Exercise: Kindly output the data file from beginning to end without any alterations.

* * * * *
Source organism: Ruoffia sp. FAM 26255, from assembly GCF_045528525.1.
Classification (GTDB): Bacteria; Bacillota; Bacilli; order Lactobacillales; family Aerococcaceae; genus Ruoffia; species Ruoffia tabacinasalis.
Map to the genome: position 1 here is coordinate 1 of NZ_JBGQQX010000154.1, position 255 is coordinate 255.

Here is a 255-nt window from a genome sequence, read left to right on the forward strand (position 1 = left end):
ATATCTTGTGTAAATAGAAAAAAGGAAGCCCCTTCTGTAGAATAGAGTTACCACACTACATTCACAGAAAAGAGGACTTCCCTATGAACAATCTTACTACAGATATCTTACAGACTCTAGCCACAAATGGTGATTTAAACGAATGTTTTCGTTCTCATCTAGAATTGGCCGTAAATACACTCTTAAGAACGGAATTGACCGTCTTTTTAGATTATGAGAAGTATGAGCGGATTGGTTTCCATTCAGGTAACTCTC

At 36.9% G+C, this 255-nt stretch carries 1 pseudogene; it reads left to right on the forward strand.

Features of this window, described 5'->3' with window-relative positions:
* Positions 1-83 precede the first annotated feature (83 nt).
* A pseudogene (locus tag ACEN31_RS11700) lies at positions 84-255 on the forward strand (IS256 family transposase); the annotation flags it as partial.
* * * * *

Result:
Source organism: Ruoffia sp. FAM 26255, from assembly GCF_045528525.1.
Classification (GTDB): Bacteria; Bacillota; Bacilli; order Lactobacillales; family Aerococcaceae; genus Ruoffia; species Ruoffia tabacinasalis.
Map to the genome: position 1 here is coordinate 1 of NZ_JBGQQX010000154.1, position 255 is coordinate 255.

Here is a 255-nt window from a genome sequence, read left to right on the forward strand (position 1 = left end):
ATATCTTGTGTAAATAGAAAAAAGGAAGCCCCTTCTGTAGAATAGAGTTACCACACTACATTCACAGAAAAGAGGACTTCCCTATGAACAATCTTACTACAGATATCTTACAGACTCTAGCCACAAATGGTGATTTAAACGAATGTTTTCGTTCTCATCTAGAATTGGCCGTAAATACACTCTTAAGAACGGAATTGACCGTCTTTTTAGATTATGAGAAGTATGAGCGGATTGGTTTCCATTCAGGTAACTCTC

At 36.9% G+C, this 255-nt stretch carries 1 pseudogene; it reads left to right on the forward strand.

Features of this window, described 5'->3' with window-relative positions:
* Positions 1-83 precede the first annotated feature (83 nt).
* A pseudogene (locus tag ACEN31_RS11700) lies at positions 84-255 on the forward strand (IS256 family transposase); the annotation flags it as partial.